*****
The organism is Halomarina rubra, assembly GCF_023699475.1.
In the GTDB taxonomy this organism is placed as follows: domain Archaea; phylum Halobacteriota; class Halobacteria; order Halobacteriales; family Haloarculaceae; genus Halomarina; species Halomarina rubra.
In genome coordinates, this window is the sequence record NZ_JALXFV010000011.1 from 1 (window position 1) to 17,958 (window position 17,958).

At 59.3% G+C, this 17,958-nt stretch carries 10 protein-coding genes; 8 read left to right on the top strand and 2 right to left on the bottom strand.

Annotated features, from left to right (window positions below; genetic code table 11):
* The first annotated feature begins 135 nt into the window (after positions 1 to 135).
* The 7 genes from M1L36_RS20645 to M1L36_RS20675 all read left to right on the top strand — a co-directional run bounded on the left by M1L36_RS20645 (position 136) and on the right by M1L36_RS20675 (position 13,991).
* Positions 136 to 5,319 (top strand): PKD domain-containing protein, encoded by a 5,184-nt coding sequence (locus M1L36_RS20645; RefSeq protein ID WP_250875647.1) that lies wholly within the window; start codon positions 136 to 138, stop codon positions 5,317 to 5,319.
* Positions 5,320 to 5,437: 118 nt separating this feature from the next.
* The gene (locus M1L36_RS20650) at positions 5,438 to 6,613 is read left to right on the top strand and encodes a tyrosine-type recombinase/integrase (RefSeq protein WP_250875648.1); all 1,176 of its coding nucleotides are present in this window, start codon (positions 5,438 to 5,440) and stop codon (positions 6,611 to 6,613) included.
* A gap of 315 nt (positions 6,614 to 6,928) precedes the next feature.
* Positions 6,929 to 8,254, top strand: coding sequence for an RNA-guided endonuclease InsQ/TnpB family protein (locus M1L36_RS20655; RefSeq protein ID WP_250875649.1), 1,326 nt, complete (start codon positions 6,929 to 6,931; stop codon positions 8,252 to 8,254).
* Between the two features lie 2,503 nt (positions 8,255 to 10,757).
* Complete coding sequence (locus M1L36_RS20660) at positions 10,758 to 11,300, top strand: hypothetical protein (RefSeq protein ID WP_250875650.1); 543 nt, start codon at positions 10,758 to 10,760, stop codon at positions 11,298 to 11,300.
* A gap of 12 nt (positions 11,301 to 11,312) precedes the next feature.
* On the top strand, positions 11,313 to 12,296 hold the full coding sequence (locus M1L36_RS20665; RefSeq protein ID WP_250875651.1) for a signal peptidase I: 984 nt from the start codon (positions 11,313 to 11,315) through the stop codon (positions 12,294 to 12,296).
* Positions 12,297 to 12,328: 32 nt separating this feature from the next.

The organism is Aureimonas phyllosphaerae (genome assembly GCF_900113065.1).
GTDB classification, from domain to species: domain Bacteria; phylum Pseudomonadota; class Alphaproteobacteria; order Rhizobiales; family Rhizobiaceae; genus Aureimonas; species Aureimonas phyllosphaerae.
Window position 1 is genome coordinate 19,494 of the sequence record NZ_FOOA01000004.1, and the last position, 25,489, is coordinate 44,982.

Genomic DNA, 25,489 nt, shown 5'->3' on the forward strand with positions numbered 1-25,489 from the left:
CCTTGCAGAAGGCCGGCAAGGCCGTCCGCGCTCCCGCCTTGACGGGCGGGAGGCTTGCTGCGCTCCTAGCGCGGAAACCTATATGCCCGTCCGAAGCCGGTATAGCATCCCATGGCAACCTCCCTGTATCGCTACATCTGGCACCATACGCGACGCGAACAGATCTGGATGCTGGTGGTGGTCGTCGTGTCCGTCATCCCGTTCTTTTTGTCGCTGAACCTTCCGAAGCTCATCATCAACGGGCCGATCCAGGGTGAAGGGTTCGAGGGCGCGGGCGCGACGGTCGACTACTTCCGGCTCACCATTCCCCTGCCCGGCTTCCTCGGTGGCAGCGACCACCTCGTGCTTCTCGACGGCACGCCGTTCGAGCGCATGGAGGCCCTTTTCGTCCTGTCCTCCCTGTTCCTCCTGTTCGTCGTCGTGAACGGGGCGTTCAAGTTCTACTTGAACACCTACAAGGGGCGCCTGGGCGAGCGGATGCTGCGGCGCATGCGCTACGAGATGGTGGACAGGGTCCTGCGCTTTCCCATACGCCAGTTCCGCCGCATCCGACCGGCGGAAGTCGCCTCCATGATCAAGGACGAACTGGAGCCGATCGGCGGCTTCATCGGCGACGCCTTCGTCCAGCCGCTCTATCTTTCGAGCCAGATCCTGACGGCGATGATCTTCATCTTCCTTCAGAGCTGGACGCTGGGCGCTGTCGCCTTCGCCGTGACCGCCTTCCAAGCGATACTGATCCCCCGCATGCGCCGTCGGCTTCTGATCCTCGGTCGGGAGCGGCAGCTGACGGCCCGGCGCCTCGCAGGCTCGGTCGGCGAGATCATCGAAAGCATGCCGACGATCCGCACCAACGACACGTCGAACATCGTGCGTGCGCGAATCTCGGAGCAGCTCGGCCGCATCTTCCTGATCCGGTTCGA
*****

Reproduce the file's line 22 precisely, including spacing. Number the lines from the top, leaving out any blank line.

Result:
CCTTGCAGAAGGCCGGCAAGGCCGTCCGCGCTCCCGCCTTGACGGGCGGGAGGCTTGCTGCGCTCCTAGCGCGGAAACCTATATGCCCGTCCGAAGCCGGTATAGCATCCCATGGCAACCTCCCTGTATCGCTACATCTGGCACCATACGCGACGCGAACAGATCTGGATGCTGGTGGTGGTCGTCGTGTCCGTCATCCCGTTCTTTTTGTCGCTGAACCTTCCGAAGCTCATCATCAACGGGCCGATCCAGGGTGAAGGGTTCGAGGGCGCGGGCGCGACGGTCGACTACTTCCGGCTCACCATTCCCCTGCCCGGCTTCCTCGGTGGCAGCGACCACCTCGTGCTTCTCGACGGCACGCCGTTCGAGCGCATGGAGGCCCTTTTCGTCCTGTCCTCCCTGTTCCTCCTGTTCGTCGTCGTGAACGGGGCGTTCAAGTTCTACTTGAACACCTACAAGGGGCGCCTGGGCGAGCGGATGCTGCGGCGCATGCGCTACGAGATGGTGGACAGGGTCCTGCGCTTTCCCATACGCCAGTTCCGCCGCATCCGACCGGCGGAAGTCGCCTCCATGATCAAGGACGAACTGGAGCCGATCGGCGGCTTCATCGGCGACGCCTTCGTCCAGCCGCTCTATCTTTCGAGCCAGATCCTGACGGCGATGATCTTCATCTTCCTTCAGAGCTGGACGCTGGGCGCTGTCGCCTTCGCCGTGACCGCCTTCCAAGCGATACTGATCCCCCGCATGCGCCGTCGGCTTCTGATCCTCGGTCGGGAGCGGCAGCTGACGGCCCGGCGCCTCGCAGGCTCGGTCGGCGAGATCATCGAAAGCATGCCGACGATCCGCACCAACGACACGTCGAACATCGTGCGTGCGCGAATCTCGGAGCAGCTCGGCCGCATCTTCCTGATCCGGTTCGA